Grieving Stage 4 of 7

Need Immediate Help?

If you, or someone you know has a desire to do yourself or others harm, you must seek out medical help immediately by calling 911.

I tend to not spend a lot of time in this stage, so it is probably the hardest one for me to write. Somehow, I am able to make the decision to trust the new life promised through Jesus’ resurrection and that hope helps me decide to quit moping and do something for someone else. Doing something for someone else is the best way I know for helping me to see afresh the goodness and blessing all around me.

Hope: The Doorway To Life

Depression is caused by a lack of hope. While there can be a chemical imbalance which medications can help, there is still an inherent lack of hope involved.

Perhaps I don’t believe there is any hope. Perhaps I believe in hope but do not believe I am worthy of receiving it. To work through my depression I must not only believe in hope, I must believe that this hope is available to me.

Ultimately, I must believe that new life is available to me because Jesus died and rose again. Jesus did this so that this new life would be offered to everyone, regardless of time, place, or sinfulness. I must believe that there is nothing I can do that is unforgivable. Jesus took care of that on the cross. Hope, grace, and salvation are offered us. We have only to say “Yes!” with our lips, mind, heart, body, and soul (this kind of yes takes a lifetime to say!).

Two Kinds of Depression

There may be more according to the shrinks, but for our purposes here there are two types of depression: the kind you can work through and the kind you can’t.
The Kind You Can Work Through
When life throws us a curve ball it can be easy to lose hope, or believe that hope is unavailable to me because I am unworthy. Having faith in God is key to working through this temporary depression, but we don’t usually feel this faith for a while. Allow yourself to feel the way you feel. Feel sorry for yourself. Be glum, listless, inactive. Express yourself through prayer, writing in a journal, talking with your spouse or close friend. By naming what we feel we can begin to begin to heal.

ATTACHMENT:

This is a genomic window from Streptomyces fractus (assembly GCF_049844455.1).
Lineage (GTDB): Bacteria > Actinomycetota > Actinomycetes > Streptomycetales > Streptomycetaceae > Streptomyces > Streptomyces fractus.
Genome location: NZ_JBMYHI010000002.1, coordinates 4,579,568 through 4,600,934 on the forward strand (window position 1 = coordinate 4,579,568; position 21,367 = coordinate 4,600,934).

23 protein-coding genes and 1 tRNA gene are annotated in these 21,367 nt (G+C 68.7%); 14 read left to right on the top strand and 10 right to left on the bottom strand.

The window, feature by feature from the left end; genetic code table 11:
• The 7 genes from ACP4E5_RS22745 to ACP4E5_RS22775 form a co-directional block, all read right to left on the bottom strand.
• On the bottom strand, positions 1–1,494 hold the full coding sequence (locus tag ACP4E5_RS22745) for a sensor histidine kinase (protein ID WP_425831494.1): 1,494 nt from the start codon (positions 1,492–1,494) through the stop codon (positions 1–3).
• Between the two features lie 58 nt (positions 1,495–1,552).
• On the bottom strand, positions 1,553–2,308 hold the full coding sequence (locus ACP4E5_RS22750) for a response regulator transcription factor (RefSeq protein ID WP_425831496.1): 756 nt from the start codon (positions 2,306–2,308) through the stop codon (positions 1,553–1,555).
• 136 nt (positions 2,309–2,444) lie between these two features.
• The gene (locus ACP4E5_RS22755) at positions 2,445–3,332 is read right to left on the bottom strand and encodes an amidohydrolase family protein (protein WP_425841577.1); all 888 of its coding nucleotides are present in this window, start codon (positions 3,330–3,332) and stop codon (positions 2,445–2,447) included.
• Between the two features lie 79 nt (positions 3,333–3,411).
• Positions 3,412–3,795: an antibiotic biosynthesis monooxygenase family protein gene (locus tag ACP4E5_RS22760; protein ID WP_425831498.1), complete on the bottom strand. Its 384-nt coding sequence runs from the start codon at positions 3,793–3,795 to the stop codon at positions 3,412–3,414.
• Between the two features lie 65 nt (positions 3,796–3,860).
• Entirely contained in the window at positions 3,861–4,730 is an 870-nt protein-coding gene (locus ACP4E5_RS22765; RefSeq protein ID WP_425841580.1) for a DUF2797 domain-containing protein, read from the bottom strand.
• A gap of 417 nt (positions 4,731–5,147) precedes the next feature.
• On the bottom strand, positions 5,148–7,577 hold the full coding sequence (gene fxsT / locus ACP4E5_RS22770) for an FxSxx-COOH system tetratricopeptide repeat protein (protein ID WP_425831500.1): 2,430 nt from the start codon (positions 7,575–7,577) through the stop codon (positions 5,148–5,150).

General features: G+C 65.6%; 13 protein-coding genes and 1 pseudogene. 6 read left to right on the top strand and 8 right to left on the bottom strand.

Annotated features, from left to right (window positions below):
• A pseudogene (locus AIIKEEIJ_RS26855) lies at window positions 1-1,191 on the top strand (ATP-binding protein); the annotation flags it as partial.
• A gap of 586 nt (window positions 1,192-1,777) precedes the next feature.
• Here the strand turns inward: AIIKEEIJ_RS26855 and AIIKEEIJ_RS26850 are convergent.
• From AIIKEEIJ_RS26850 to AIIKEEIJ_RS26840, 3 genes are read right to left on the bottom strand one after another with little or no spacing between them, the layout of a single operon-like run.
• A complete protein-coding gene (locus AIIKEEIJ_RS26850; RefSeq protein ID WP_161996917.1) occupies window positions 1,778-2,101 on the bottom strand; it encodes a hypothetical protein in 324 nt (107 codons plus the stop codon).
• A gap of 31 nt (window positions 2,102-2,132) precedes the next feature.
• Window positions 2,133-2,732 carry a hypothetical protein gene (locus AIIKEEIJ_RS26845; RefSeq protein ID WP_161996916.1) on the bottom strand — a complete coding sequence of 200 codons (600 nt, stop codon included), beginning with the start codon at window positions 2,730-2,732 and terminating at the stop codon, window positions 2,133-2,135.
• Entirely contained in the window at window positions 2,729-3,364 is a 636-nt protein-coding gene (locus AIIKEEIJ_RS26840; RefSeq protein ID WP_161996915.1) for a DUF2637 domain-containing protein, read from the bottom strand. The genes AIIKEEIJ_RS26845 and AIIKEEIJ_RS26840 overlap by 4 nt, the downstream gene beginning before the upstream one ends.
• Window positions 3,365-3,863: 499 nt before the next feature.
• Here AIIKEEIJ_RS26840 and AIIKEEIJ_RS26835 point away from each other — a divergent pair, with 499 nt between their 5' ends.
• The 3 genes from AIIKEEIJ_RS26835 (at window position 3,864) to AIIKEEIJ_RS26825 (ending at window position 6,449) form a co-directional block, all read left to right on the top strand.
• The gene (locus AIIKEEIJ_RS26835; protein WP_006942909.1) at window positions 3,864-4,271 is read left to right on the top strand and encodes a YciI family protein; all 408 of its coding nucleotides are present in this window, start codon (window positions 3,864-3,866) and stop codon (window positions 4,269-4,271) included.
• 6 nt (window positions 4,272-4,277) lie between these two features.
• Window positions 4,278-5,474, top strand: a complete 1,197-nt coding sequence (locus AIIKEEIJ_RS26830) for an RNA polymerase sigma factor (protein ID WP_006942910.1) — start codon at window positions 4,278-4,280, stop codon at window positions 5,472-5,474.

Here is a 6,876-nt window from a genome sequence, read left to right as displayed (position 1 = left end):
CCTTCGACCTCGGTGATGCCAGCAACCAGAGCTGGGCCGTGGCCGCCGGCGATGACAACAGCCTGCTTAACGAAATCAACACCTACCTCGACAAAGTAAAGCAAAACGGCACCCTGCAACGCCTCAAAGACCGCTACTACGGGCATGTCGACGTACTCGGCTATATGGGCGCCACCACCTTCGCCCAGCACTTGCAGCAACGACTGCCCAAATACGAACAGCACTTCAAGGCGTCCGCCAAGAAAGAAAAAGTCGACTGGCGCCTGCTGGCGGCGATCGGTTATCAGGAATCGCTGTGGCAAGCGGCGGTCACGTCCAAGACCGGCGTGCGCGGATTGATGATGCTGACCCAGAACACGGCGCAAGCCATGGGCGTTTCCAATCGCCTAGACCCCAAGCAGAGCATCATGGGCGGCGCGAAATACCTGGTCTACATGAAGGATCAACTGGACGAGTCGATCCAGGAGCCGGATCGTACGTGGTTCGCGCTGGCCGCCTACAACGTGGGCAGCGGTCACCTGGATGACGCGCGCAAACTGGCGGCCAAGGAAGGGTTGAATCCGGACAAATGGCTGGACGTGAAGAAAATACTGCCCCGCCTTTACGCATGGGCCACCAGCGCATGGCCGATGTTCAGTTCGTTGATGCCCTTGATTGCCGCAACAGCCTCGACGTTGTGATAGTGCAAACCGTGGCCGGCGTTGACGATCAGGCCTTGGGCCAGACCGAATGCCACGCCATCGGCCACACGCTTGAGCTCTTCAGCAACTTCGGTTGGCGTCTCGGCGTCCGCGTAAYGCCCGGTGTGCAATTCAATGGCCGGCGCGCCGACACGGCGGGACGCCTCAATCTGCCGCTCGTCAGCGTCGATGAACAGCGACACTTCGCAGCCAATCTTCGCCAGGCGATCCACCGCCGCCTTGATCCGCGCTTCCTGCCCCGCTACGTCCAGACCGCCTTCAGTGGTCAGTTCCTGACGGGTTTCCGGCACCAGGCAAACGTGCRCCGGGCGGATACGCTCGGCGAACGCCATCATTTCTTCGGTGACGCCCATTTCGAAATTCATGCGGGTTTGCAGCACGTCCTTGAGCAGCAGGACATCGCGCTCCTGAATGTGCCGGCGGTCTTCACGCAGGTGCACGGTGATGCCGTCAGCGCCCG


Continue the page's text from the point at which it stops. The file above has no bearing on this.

Another approach is to name what we are feeling and get up and do something anyway. Often, if we do something for someone else, we are suddenly able to see hope again.

The Kind You Can’t

Typically know as clinical depression, this is the type of depression that requires professional medical help. If you think you may have this type of depression because you have felt listless, fatigued, unmotivated, or gloomy for more than a week, then you need to seek out a psychiatrist who specialized in head injuries. Neuropsychologists are very good places to begin.

Oddly enough, clinical depression has symptoms similar to those of TBI (varied fatigue being the big one). Often in a person with TBI, the TBI has led to depression, but goes undiagnosed because they are diagnosed with depression as the cause of their symptoms. Learning what is caused by TBI and what is caused by depression is a tricky business.

Further complicating matters, many doctors who are unfamiliar with TBI are unable to find a physical cause for the symptoms and so fall back on their “I haven’t a clue” diagnosis of “It must be psychological” (Often CAT and MRIs show nothing, hence the reason neuropsych testing was developed). If you are confident that clinical depression has been ruled out and you have a doctor telling you this, they are likely missing something or are unfamiliar with TBI and you should find a different doctor.

Long, Hard Road

I tend to pick an image or concept and play with it, struggle with it, refer to it often. The long, hard road, as though you hadn’t noticed, is one of them.

It’s a long, hard road
We’ve been told,
A long,
The long and the hard
I can deal with and understand,
Until it becomes what I actually see before me:

For the long hard road
travels far, surmounting
mountains, hills, canyons and cliffs,
valleys, rivers, swamps, and more…
These I can comprehend and understand.

What deeply frustrates and confounds
is boulders placed and pitfalls dug,
left there unnecessarily by
human hand.
Or the realization,
on a straight, clear way
that I must crawl
instead of run or fly.

When they say it will be a
they speak of more than just
the road.
–Patrick A. Jones